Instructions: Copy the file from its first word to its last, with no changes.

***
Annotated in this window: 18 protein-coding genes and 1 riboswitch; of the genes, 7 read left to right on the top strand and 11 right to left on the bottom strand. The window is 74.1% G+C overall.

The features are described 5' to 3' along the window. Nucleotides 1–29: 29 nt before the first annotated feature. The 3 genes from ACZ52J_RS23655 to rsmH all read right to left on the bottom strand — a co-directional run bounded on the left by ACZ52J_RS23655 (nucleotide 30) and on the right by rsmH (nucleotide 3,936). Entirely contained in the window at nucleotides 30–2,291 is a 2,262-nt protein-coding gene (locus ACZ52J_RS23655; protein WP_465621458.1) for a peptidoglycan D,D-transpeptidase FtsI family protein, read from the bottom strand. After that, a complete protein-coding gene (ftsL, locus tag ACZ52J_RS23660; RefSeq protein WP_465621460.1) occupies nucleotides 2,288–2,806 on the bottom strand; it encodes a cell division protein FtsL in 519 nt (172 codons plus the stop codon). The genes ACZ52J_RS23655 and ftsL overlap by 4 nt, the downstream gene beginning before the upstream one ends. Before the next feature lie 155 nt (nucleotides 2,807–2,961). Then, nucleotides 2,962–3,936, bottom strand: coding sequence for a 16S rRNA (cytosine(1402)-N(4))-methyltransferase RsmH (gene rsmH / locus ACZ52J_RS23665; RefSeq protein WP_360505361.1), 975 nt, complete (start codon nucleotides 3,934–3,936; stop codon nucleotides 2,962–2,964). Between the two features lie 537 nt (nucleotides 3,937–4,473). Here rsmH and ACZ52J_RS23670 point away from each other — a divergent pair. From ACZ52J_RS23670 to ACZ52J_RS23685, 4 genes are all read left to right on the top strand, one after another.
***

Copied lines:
Annotated in this window: 18 protein-coding genes and 1 riboswitch; of the genes, 7 read left to right on the top strand and 11 right to left on the bottom strand. The window is 74.1% G+C overall.

The features are described 5' to 3' along the window. Nucleotides 1–29: 29 nt before the first annotated feature. The 3 genes from ACZ52J_RS23655 to rsmH all read right to left on the bottom strand — a co-directional run bounded on the left by ACZ52J_RS23655 (nucleotide 30) and on the right by rsmH (nucleotide 3,936). Entirely contained in the window at nucleotides 30–2,291 is a 2,262-nt protein-coding gene (locus ACZ52J_RS23655; protein WP_465621458.1) for a peptidoglycan D,D-transpeptidase FtsI family protein, read from the bottom strand. After that, a complete protein-coding gene (ftsL, locus tag ACZ52J_RS23660; RefSeq protein WP_465621460.1) occupies nucleotides 2,288–2,806 on the bottom strand; it encodes a cell division protein FtsL in 519 nt (172 codons plus the stop codon). The genes ACZ52J_RS23655 and ftsL overlap by 4 nt, the downstream gene beginning before the upstream one ends. Before the next feature lie 155 nt (nucleotides 2,807–2,961). Then, nucleotides 2,962–3,936, bottom strand: coding sequence for a 16S rRNA (cytosine(1402)-N(4))-methyltransferase RsmH (gene rsmH / locus ACZ52J_RS23665; RefSeq protein WP_360505361.1), 975 nt, complete (start codon nucleotides 3,934–3,936; stop codon nucleotides 2,962–2,964). Between the two features lie 537 nt (nucleotides 3,937–4,473). Here rsmH and ACZ52J_RS23670 point away from each other — a divergent pair. From ACZ52J_RS23670 to ACZ52J_RS23685, 4 genes are all read left to right on the top strand, one after another.